In the future, retail banks will embrace shared services and emerging technology. In the third article of our ‘Future of Retail Banking’ series, Paul Willis discusses how banks will move to a mutual service model and how to use technology to get there.
The service distribution model has perhaps been the biggest banking change in the last decade, as online and mobile access has increased, and branch usage has declined. The first choice of channel access for the retail banking and building society sector moved from branch to website in 2019. 1 Historically, the extent of physical branch coverage limited a firm’s customer base. Telephone banking went some way toward addressing this but many services still relied on a branch-based infrastructure.
The online access we have now changes the dynamics of successful financial institutions. The ability to offer services to customers on demand, at the right time and at the right place, becomes as important as the product itself. To achieve this, banks need to base their services around the customer’s online habits, which means integrating them with other marketplaces as Banking as a Service (BaaS). In this type of model, non-banking organisations can offer customers white-label banking services, such as loans, for added convenience.
How this works in practice will depend on the individual firm and their underlying strategy. Retail banks can choose how they want to compete in the future and how they want to integrate their services, for example by:
specialising in delivering products at the scale required to balance costs at sufficient margins
matching products to customers, and aggregating products and services
focusing on sub-services and differentiating by becoming a specialist provider.
Market collaboration is more than BaaS
Banking as a Service relies on market collaboration in order to offer products to clients as they discover a need for it and in a way that is fully integrated into their online activity. While market collaboration helps build business under the BaaS model, it can also help banks operate efficiently. For example, the market can use distributed ledger technologies to manage data centrally and in real time – making it simultaneously available to all relevant firms and stakeholders.
Similarly, key operational elements can move outside the individual organisation to a mutualised model, to be managed collectively or by specialist companies. Examples include compliance services, know your customer/anti-money laundering checks, call centre facilities or the use of cloud applications. This lowers ongoing costs, simplifies infrastructure and helps firms focus on their core capabilities. Fintechs are exploiting these opportunities in order to solve specific operational problems, with greater efficiency and effectiveness than in-house providers.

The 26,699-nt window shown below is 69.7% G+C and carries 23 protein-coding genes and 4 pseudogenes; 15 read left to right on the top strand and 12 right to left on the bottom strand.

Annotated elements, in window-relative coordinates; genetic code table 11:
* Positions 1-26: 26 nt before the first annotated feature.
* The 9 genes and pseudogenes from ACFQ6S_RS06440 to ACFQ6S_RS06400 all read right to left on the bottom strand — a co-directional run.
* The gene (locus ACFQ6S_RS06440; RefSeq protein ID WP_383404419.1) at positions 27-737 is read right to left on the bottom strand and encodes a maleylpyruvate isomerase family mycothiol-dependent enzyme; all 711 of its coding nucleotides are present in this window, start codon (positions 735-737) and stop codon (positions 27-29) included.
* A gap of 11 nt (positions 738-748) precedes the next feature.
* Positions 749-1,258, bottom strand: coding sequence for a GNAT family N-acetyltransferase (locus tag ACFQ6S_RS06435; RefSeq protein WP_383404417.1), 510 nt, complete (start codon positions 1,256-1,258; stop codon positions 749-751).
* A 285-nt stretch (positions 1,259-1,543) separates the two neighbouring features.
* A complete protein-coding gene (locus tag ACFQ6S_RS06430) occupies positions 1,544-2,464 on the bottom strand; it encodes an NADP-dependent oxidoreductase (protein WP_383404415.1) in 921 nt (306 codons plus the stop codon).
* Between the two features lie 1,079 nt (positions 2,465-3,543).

Creating the new retail banking eco-system
Every firm’s operational architecture evolves over time, generally to meet short-term needs, such as new regulations or a shift in priorities. This typically results in layer upon layer of changes, creating a complex technical environment, with waves of change built on legacy platforms. Aside from being unresponsive to change, it also presents a barrier to the future ideal of integrated banking services. For mutual services to work, retail banks need to collectively step up their technology offering and strip back their IT architecture to make it simpler and more accessible.
Simplification is about establishing consistency, mutualising services and optimising the core capabilities of the bank. To achieve this, firms should review their infrastructure and consider:
removing individual firm activities that are no longer required or can be avoided
adding new capabilities to extend the business offering and differentiate services
collaborating on new sources of value, including moving activities outside the individual organisations.
This leaves a core set of activities that must remain part of the organisation, forming the remaining architecture. These activities should focus on the key elements that genuinely differentiate the firm, that are intellectual property or that include sensitive data. As a minimum, the core should focus on the following:
Brand and customer experience – this embodies the values and purpose of the bank, and should be carefully, managed and protected as a fundamental means of differentiating the business.
Finance and treasury management – statutory accounting requirements, along with the sensitive sub-ledger information, still drives a need for a general ledger. Treasury capabilities, managing cash flows and liquidity remain core competencies.
Private data and risk management – effective use of data will be integral to how firms differentiate their offering. Firms should extend their pricing and risk modelling for all available data.
Connectivity, orchestration and security – a key functionality of the bank will be the ability for the infrastructure to access, integrate and orchestrate specialist operational services, while remaining secure and resilient.
Recognising that banking services will be commoditised, retail banks need to review their brand and reassess their unique selling point. Customers want to access banking services as an integrated part of their online journey – as they discover the need for them – and retail banks must make use of emerging tech to keep up. As a starting point, banks should review their IT architecture and infrastructure to support future integration and remain competitive.